The slot-waveguide was born in 2003 as an unexpected outcome of theoretical studies on metal-oxide-semiconductor (MOS) electro-optic modulation in high-confinement silicon photonic waveguides by Vilson Rosa de Almeida and Carlos Angulo Barrios, then a Ph.D. student and a Postdoctoral Associate, respectively, at Cornell University. Theoretical analysis and experimental demonstration of the first slot-waveguide implemented in the Si/SiO2 material system at 1.55 μm operation wavelength were reported by Cornell researchers in 2004.
Since these pioneering works, several guided-wave configurations based on the slot-waveguide concept have been proposed and demonstrated. Relevant examples are the following:
In 2005, researchers at the Massachusetts Institute of Technology proposed to use multiple slot regions in the same guided-wave structure (multi-slot waveguide) in order to increase the optical field in the low-refractive-index regions. The experimental demonstration of such multiple slot waveguide in a horizontal configuration was first published in 2007.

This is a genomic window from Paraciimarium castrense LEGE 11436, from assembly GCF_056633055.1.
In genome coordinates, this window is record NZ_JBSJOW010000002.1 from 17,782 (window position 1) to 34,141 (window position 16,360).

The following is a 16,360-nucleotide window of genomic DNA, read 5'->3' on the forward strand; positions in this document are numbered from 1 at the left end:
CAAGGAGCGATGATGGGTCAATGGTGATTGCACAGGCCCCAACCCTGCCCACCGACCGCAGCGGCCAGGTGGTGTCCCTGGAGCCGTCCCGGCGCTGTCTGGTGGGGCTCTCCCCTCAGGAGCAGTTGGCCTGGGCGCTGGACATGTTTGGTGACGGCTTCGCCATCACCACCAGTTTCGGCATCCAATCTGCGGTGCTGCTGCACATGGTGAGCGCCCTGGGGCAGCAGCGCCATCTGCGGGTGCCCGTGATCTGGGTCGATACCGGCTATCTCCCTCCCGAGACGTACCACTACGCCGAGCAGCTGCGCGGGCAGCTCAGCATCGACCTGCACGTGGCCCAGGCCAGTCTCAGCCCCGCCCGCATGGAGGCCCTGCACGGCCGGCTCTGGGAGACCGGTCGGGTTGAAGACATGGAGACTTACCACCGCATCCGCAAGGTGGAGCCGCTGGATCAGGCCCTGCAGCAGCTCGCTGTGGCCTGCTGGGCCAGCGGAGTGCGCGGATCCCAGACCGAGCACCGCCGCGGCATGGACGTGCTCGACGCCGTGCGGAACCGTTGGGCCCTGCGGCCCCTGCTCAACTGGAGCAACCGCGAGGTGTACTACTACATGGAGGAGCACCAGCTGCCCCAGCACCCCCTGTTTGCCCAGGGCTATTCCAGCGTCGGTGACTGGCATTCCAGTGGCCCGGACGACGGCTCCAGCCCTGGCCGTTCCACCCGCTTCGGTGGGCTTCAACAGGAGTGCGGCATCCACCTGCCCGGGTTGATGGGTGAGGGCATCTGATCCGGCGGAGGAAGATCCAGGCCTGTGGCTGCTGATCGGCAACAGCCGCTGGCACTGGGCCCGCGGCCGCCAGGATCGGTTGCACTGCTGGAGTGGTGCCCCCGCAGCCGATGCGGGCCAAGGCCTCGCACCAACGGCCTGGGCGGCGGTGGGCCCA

In 2006, the slot-waveguide approach was extended to the terahertz frequency band by researchers at RWTH Aachen University. Researchers at the California Institute of Technology also demonstrated that a slot waveguide, in combination with nonlinear electrooptic polymers, could be used to build ring modulators with exceptionally high tunability. Later this same principle enabled Baehr-Jones et al. to demonstrate a mach-zehnder modulator with an exceptionally low drive voltage of 0.25 V
In 2007, a non-planar implementation of the slot-waveguide principle of operation was demonstrated by researchers at the University of Bath. They showed concentration of optical energy within a subwavelength-scale air hole running down the length of a photonic-crystal fiber.
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